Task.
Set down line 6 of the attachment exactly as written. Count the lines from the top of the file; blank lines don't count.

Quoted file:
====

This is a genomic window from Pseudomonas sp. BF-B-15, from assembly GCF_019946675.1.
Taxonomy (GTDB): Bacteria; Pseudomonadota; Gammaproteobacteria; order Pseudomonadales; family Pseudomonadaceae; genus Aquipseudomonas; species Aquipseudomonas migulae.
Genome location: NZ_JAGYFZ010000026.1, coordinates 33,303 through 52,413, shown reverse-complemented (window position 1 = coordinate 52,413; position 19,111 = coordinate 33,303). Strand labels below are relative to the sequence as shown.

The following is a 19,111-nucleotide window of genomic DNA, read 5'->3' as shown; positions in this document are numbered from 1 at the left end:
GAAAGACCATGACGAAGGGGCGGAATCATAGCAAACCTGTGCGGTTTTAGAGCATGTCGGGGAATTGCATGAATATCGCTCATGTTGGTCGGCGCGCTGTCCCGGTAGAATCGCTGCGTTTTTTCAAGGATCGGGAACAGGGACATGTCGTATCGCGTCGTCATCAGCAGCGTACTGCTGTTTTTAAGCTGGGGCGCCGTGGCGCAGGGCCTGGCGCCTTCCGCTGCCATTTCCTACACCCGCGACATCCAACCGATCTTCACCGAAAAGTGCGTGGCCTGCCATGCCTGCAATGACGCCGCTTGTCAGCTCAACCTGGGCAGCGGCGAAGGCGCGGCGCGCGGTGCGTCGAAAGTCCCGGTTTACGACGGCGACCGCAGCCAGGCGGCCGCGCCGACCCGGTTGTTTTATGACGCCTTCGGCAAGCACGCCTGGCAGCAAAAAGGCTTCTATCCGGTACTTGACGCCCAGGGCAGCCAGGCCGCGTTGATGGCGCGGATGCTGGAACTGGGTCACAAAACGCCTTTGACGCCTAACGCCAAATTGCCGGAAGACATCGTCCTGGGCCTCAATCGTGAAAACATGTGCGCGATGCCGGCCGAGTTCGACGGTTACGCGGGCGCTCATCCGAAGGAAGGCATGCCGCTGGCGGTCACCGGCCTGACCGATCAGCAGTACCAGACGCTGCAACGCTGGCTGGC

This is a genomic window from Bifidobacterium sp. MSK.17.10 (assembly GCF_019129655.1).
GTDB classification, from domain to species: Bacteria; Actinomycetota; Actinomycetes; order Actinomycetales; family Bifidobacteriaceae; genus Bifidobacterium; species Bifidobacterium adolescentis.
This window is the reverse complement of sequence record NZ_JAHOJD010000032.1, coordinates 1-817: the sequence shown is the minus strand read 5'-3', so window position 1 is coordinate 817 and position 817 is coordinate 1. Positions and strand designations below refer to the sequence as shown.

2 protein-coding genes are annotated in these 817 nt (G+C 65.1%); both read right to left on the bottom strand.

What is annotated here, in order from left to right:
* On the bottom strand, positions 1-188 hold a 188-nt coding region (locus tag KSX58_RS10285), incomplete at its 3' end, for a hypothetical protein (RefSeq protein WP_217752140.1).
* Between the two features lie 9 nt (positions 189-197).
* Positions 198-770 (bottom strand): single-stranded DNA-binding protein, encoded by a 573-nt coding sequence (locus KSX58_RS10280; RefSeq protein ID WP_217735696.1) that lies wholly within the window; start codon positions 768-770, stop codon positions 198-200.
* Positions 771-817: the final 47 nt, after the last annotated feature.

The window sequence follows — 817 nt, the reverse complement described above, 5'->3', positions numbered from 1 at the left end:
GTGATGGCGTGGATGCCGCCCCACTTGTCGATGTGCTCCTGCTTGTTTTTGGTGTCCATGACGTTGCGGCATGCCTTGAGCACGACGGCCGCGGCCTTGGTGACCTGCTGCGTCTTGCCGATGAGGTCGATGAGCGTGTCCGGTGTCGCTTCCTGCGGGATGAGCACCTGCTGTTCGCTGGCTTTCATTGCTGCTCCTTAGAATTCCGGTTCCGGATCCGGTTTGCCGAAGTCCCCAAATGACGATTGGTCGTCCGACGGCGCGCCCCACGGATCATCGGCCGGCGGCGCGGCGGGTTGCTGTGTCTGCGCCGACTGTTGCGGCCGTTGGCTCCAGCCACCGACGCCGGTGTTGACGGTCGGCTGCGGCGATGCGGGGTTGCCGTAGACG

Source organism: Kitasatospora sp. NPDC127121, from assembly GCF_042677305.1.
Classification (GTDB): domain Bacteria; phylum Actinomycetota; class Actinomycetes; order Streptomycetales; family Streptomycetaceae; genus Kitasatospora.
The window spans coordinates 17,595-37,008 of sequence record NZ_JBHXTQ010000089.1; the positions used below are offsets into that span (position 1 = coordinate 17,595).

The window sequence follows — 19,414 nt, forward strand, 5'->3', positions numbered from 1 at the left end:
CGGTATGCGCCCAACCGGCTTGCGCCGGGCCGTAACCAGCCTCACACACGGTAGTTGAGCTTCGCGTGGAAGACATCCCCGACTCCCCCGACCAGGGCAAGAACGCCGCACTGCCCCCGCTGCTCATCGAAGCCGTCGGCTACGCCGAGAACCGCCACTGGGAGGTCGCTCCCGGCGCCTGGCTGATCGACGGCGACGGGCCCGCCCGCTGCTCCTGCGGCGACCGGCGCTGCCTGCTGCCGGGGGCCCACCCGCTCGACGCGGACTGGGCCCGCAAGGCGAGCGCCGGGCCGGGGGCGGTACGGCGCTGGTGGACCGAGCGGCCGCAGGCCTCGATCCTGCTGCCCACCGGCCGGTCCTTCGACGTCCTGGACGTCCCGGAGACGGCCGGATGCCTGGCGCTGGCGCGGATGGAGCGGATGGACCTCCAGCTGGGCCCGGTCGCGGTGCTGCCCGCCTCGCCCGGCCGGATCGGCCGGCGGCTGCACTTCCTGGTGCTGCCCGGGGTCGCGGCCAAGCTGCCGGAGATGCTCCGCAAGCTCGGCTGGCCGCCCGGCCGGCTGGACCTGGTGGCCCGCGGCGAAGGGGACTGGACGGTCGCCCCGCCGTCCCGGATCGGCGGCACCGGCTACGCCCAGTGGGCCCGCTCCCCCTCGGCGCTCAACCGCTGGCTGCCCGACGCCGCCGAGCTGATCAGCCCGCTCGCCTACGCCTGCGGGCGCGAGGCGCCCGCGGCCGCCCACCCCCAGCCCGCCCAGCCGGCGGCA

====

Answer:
This is a genomic window from Bifidobacterium sp. MSK.17.10 (assembly GCF_019129655.1).